British Manufacturing Sector Booms & Pound Gets a Boost
Not only has the British pound hit its highest rates against the US dollar in almost six years, a new PMI survey suggests that in June, the manufacturing sector in the UK had grown at its fastest rate in seven months.
At the time of writing, the pound had risen to $1.7168 and continuing to rise, while against the euro the pound was also seen to increase, this time to €1.2564.
A PMI (purchasing managers’ index) is calculated from the results of a survey, in this case carried out by finance specialists Markit in conjunction with the Chartered Institute of Purchasing and Supplying (CIPS). The PMI is an indicator on how the economy for a particular country is doing based the polling data of businesses in the private sector.
The latest survey for the UK’s manufacturing sector suggested that the PMI had increased from 57.0 in May to 57.5 the following month, which is its second-highest it has been in three years, and also the fastest it has risen in more than half a year – in a PMI survey, a reading of over 50 indicates expansion.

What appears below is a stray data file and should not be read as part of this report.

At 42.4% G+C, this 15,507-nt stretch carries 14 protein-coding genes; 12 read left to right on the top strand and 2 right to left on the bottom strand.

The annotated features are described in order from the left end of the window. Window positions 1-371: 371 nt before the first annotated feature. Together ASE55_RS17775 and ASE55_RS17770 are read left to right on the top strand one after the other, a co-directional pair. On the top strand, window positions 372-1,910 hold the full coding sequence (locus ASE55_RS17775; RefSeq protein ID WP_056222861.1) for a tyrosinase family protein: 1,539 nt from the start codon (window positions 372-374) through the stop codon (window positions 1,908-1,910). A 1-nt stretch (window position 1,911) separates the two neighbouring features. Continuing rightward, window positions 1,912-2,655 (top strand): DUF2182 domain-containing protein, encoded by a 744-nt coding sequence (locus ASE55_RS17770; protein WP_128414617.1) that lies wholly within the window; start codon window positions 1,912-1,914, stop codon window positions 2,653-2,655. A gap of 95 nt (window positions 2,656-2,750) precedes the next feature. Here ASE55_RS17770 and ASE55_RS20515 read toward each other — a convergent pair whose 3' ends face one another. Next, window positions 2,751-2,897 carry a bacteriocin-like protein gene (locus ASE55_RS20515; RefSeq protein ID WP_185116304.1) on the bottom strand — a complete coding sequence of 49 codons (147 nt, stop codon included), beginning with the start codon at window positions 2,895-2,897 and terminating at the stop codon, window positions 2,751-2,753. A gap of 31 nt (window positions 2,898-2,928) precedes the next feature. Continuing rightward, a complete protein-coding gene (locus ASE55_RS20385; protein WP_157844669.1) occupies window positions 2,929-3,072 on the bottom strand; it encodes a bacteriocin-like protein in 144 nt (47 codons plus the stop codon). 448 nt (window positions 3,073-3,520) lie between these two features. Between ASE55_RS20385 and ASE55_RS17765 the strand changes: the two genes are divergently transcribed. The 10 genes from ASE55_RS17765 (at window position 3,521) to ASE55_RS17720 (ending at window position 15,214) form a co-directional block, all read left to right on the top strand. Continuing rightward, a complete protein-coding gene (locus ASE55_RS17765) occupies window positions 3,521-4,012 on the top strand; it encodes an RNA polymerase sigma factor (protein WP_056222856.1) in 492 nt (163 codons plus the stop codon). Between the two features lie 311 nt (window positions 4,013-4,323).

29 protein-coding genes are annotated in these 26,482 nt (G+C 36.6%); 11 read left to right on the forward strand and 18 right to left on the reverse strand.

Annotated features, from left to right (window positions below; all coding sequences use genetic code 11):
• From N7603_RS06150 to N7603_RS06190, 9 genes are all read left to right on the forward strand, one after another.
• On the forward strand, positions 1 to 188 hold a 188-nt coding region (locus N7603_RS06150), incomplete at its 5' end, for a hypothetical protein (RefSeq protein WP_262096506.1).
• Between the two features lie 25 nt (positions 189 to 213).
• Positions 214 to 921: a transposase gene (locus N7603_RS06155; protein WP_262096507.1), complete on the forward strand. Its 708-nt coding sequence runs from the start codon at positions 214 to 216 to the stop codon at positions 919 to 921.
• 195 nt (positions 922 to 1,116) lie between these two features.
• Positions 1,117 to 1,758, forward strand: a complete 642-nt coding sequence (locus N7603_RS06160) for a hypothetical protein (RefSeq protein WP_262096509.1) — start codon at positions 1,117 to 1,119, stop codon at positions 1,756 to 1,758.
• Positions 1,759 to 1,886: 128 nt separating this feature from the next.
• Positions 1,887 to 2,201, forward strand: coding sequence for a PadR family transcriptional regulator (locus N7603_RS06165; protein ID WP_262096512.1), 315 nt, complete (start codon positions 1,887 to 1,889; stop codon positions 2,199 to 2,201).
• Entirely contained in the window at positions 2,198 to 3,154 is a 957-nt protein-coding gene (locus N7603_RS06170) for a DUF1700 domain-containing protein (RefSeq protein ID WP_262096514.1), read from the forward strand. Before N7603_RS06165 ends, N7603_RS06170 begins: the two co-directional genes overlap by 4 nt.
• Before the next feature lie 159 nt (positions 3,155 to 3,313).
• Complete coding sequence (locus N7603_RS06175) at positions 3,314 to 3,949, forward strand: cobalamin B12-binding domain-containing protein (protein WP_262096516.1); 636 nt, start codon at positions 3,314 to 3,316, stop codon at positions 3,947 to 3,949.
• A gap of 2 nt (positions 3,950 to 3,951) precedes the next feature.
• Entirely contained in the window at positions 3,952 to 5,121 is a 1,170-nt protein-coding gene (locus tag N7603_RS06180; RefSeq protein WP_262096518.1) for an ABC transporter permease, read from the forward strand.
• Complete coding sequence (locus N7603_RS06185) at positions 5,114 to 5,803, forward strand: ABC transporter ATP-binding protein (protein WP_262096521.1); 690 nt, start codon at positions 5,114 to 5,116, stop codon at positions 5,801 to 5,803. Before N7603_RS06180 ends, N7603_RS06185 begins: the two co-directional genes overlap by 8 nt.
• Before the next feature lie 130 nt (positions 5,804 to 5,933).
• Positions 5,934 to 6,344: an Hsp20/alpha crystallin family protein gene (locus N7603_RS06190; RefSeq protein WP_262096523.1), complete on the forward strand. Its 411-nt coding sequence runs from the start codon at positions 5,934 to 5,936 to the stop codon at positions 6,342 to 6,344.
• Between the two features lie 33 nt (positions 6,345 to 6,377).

The survey results only add to the conclusion that the UK’s economy is continuing to balance itself out for the better.
According to the latest official GDP figures, the economy grew by 0.8% in this year’s first quarter, and despite manufacturing output actually cooling down slightly in its rate of growth in June, it had still increased for its 16th consecutive month.
“UK manufacturing continued to flourish in June,” explained Markit Senior Economist Rob Dobson, “rounding off one of the best quarters for the sector over the past two decades.”
Mr Dobson added that with rising levels of production and orders from clients both in the UK and overseas, job creation had accelerated to its own highest levels in more than three years. Medium and small manufacturing companies appear to be mainly responsible for the rising levels of employment in the sector, though it is also true of larger firms, performing well enough to consider expansion and needing to hire more staff to support such growth.
“Sustaining the recovery will remain the key,” Mr Dobson concluded, stating that the better the sector does in regards to performance, the greater employment rates will also be able to rise, and the economy can better itself even further. “[It] bodes well not just for manufacturing,” he said, “but for sustaining the broader economic upturn as well.”